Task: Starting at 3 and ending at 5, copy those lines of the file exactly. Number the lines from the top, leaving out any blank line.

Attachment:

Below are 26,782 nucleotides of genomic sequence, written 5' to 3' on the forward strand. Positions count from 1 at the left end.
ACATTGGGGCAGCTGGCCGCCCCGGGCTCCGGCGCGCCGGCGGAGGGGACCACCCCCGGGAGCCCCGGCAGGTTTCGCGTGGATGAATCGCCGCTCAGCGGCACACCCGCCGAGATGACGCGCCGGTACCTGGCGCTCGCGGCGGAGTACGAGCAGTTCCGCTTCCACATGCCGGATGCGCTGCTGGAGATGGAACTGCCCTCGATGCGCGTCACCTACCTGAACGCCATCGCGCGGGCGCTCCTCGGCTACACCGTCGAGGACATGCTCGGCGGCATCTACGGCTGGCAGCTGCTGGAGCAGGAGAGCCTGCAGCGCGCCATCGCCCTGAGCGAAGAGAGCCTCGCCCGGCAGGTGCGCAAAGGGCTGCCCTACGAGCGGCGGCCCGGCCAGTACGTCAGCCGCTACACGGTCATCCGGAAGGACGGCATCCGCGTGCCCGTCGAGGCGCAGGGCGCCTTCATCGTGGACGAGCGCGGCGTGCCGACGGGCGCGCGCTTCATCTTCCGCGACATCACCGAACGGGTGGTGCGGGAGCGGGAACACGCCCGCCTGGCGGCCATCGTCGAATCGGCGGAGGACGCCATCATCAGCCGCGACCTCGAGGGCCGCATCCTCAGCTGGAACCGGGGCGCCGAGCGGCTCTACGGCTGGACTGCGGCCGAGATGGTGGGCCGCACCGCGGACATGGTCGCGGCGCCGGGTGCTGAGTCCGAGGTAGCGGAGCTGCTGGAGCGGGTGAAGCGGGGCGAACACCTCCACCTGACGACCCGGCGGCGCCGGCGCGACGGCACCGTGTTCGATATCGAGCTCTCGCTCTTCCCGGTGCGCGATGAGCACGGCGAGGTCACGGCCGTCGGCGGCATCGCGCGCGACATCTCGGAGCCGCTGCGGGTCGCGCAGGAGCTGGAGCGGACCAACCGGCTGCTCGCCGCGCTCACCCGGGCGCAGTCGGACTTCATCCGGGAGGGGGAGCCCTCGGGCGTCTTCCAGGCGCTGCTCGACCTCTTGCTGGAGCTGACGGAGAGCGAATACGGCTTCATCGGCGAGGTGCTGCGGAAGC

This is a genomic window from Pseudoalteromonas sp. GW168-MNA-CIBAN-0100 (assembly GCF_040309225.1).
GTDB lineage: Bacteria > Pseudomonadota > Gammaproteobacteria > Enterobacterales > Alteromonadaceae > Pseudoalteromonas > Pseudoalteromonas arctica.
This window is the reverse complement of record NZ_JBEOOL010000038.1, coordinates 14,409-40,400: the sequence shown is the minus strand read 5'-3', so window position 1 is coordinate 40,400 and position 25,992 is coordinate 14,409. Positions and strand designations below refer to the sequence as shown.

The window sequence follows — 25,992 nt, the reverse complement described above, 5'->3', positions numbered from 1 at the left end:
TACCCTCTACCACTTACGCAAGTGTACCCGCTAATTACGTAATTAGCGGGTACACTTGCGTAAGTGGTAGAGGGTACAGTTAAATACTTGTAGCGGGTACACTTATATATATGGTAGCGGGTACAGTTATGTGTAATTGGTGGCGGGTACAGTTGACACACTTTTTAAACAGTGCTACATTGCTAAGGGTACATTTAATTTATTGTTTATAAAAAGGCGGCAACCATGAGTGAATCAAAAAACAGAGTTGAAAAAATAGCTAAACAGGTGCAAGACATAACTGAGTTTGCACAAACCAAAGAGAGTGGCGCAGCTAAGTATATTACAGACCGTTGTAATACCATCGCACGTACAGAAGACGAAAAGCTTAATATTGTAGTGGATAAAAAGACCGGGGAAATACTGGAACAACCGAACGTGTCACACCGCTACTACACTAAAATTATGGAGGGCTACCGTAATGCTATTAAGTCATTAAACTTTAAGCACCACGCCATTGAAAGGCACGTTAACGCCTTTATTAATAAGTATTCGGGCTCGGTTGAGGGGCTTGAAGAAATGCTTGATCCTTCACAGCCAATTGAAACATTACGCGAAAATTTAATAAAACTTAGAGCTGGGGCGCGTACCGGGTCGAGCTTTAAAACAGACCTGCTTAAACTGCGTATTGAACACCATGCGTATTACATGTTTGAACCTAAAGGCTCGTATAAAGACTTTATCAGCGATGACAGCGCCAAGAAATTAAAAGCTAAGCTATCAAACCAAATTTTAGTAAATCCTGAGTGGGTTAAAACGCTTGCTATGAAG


This is a genomic window from Pseudoalteromonas sp. GW168-MNA-CIBAN-0100 (assembly GCF_040309225.1).
GTDB lineage: Bacteria > Pseudomonadota > Gammaproteobacteria > Enterobacterales > Alteromonadaceae > Pseudoalteromonas > Pseudoalteromonas arctica.
This window is the reverse complement of record NZ_JBEOOL010000038.1, coordinates 14,409-40,400: the sequence shown is the minus strand read 5'-3', so window position 1 is coordinate 40,400 and position 25,992 is coordinate 14,409. Positions and strand designations below refer to the sequence as shown.